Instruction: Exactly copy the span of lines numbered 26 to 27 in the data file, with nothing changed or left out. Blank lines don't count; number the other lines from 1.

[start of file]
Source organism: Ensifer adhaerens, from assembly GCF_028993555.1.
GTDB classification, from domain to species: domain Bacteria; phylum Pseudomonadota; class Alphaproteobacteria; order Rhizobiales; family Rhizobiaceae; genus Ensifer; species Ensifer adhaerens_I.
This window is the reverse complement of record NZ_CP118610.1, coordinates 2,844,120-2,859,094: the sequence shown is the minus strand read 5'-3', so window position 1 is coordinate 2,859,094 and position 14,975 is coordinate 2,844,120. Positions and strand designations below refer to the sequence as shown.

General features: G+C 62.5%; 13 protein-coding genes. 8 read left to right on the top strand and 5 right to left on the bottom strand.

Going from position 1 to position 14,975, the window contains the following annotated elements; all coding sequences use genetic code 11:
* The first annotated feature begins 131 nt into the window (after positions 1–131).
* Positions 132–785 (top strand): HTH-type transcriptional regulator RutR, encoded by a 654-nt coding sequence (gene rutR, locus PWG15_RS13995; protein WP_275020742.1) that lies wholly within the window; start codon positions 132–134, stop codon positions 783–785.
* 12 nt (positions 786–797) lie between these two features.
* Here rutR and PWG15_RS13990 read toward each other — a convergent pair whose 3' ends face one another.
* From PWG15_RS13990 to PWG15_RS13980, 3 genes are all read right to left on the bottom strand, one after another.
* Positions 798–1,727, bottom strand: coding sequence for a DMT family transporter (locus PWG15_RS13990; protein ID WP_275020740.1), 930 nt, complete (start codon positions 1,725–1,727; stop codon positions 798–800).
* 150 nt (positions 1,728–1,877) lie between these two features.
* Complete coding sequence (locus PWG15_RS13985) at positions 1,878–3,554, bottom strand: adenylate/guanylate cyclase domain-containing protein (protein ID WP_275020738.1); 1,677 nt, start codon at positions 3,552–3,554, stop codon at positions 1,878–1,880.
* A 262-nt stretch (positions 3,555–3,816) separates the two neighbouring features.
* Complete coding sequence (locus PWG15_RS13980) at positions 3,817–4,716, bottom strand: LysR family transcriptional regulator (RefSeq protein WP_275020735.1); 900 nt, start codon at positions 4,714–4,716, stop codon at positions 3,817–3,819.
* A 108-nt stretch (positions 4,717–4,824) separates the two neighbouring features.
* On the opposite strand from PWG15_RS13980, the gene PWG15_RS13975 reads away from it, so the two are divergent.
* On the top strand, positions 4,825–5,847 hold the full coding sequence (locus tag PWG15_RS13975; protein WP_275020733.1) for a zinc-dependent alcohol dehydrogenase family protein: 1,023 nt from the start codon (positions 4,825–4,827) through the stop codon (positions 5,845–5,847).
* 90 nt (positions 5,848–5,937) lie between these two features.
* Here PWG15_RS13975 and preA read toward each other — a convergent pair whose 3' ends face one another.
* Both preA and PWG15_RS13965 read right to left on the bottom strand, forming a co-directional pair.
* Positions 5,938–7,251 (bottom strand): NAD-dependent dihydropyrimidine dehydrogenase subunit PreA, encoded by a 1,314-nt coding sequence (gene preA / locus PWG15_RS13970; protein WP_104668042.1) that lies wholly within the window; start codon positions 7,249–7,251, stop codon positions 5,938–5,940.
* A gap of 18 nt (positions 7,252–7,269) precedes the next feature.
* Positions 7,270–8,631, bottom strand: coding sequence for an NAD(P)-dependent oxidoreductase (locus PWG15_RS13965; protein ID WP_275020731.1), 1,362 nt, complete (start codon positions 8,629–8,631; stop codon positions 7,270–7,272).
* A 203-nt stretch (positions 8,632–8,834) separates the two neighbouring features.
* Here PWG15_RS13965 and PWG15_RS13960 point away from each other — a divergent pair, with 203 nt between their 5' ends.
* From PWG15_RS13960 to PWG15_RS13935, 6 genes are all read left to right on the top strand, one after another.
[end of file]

* Here PWG15_RS13965 and PWG15_RS13960 point away from each other — a divergent pair, with 203 nt between their 5' ends.
* From PWG15_RS13960 to PWG15_RS13935, 6 genes are all read left to right on the top strand, one after another.